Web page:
A Room 101 Interview with Mack Maloney, author of UFOs in Wartime
From the foo fighters of WWII to the ghost rockets of the early Cold War, UFO sightings have always seemed to be more frequent during times of conflict. In his book UFOs in Wartime, author Mack Maloney takes a look at sightings not just from 20th century conflicts but as far back as the time of Alexander the Great too.
Richard Thomas: How did you first become interested in the UFO subject as a writer?
Mack Maloney: I've always been interested in UFOs. Even as a kid, I read anything I could get my hands on having to do with UFOs. I think everyone likes to believe there's more to life than just life, and for me the thought that these things were flying around, appearing to people, things from some other place, I just found it fascinating and still do. So when I had the opportunity to write a book about them, I jumped at the chance.
Richard Thomas: Why did you decide to focus on UFO reports during times of conflict in your new book UFOs in Wartime?
Mack Maloney: I was having lunch with my editor and I mentioned to him that from what I'd read in the past, it seemed that lots of people see UFOs during times of war or just before a war starts. I had just read something about the foo fighters, and I'd known about the UFO incursions over U.S. ICBM bases in the 60s and 70s, and I just had the thought that whatever UFOs are, they might be particularly interested in us when we are either
at war or preparing for war. My editor thought that it might be a good idea for a non-fiction book, even though I'm primarily a fiction writer. We went through the process and the book is the result.
Richard Thomas: The sub heading of your book is What They Didn't Want You To Know. What do you think the authorities don't want us to know?
Mack Maloney: They don't want us to know what they know about UFOs. It's as simple as that. But the question is, what do they know? Do they know what UFOs are, and are keeping this news from us? Or do they not know what they are and they're keeping that news from us? It's a 50-50 question it could go either way. But they know a lot more than they are letting on. I'm absolutely convinced of that.
Richard Thomas: One of the earliest UFO reports you discuss in the book is Christopher Columbus' sighting. What do you think Columbus saw that night and would you agree that too much attention has been given to the Kenneth Arnold sighting and Roswell Incident from 1947 as the start of the modern UFO era?
Mack Maloney: What did Columbus see? It seems like he saw what would be normally described as a UFO a bright light, acting strangely in the sky, something that is not a star or the moon, or a meteor falling to earth. Whatever those things are, that's what Columbus saw. As for Kenneth Arnold's sighting being given too much attention, I agree that it has, at least in the context that these unidentified flying objects have been around for centuries. They didn't suddenly appear that day Kenneth Arnold saw them. What happened that day was the American press finally woke up to the story and branded them in this case, as flying saucers.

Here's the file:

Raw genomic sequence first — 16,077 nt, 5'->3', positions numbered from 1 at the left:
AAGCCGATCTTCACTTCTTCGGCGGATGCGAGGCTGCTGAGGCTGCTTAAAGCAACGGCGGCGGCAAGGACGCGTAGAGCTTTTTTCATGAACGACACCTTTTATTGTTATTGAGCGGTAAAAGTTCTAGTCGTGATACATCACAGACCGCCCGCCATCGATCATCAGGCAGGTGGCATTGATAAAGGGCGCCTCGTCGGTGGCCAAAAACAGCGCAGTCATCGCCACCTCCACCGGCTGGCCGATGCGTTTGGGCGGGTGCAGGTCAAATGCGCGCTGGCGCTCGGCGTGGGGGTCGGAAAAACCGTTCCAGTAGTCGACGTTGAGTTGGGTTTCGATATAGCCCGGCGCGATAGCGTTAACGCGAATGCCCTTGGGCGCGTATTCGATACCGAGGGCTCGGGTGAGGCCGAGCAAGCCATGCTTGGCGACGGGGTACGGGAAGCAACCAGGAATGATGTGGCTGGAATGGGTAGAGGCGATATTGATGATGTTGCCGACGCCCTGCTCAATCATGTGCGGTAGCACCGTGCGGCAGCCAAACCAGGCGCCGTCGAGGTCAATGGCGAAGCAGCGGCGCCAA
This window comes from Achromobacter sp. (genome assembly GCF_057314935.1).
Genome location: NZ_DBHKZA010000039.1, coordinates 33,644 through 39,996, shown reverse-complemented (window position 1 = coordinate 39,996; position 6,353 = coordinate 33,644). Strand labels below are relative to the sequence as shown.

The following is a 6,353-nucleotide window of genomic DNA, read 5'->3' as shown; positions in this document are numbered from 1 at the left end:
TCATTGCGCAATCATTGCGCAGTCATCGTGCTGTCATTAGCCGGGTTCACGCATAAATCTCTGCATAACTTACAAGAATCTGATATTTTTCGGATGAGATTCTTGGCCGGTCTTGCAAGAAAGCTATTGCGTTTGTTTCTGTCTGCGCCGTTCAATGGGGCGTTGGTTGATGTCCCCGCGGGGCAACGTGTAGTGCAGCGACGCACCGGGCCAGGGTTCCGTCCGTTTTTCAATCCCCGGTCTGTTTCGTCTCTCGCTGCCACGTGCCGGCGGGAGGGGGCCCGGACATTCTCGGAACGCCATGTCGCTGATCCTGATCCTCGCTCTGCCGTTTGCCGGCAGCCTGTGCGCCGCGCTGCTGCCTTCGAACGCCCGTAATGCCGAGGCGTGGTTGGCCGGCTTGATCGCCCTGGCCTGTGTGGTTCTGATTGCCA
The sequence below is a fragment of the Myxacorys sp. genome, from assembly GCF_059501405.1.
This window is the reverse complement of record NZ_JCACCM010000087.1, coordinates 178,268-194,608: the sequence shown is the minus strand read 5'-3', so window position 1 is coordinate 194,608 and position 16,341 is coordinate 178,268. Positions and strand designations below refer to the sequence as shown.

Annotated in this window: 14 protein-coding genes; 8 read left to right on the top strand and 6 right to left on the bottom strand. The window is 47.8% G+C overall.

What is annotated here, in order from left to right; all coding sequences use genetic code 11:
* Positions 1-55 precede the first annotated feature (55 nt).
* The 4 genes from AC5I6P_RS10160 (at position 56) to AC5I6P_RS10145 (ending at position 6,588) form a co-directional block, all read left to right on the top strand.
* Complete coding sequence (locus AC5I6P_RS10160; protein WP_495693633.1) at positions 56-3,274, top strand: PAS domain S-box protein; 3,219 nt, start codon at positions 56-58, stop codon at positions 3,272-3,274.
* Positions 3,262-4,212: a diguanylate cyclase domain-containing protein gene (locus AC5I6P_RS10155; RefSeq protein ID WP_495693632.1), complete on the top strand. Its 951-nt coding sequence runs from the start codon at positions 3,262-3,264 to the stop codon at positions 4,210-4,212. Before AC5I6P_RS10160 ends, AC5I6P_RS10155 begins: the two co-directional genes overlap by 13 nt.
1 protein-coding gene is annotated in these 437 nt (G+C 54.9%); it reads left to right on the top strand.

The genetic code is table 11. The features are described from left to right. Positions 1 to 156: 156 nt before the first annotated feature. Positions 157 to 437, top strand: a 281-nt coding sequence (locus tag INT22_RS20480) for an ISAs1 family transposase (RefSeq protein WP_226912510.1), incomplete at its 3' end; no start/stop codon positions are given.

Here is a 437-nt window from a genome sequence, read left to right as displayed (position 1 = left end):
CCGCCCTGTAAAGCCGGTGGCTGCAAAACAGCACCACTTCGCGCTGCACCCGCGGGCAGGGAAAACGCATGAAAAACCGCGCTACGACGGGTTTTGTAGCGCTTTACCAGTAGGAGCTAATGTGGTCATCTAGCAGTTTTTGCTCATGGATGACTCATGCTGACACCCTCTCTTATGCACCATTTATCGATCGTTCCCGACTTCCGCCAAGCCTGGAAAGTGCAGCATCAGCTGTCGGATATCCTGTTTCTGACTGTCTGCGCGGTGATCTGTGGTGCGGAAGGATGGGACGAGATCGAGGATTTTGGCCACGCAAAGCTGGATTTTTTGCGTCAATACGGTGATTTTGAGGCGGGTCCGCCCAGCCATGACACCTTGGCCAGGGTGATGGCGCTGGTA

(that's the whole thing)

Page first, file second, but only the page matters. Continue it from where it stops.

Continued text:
Once that happened then everyone became aware that unknown things were flying through our skies. But up to that point, no one in the media and apparently not in the military either, had ever thought that the foo fighters of World War Two and the Ghost Rockets of 1946, and the Ghost Fliers of 1933 and all these things that were seen by Alexander the Great and by people in the Bible and in medieval times were all connected that they were UFOs too. We just hadn't given them a name yet. So, yes, the popular involvement started with Kenneth Arnold's sighting, but UFOs had been around a long time before that. And as for Roswell -- I don't think anything extraordinary happened there. No crashed saucer, no recovered bodies. Nothing.
Richard Thomas: The Los Angeles Air Raid is perhaps the best-known UFO case from WWII in the United States. What do you think of the speculation that the US Army was able to shoot down and recover whatever was in the air on that day?
Mack Maloney: I did not come across anything to indicate the Army or the Navy shot down anything that night. The only thing that came out of the sky were spent anti-aircraft shells falling back to earth after being shot at whatever was flying overhead and missing their target. What is apparent is that both the Army and Navy were completely baffled and confused about what happened and they were at each other's throats the next day.
Richard Thomas: The most famous UFOs from the Second World War are the "foo fighters" spotted by both Allied and Axis pilots during that war. What are your thoughts on Nick Cook's book The Hunt for Zero Point in which he speculates that the Nazis could have been working on anti-gravity saucer shaped aircraft?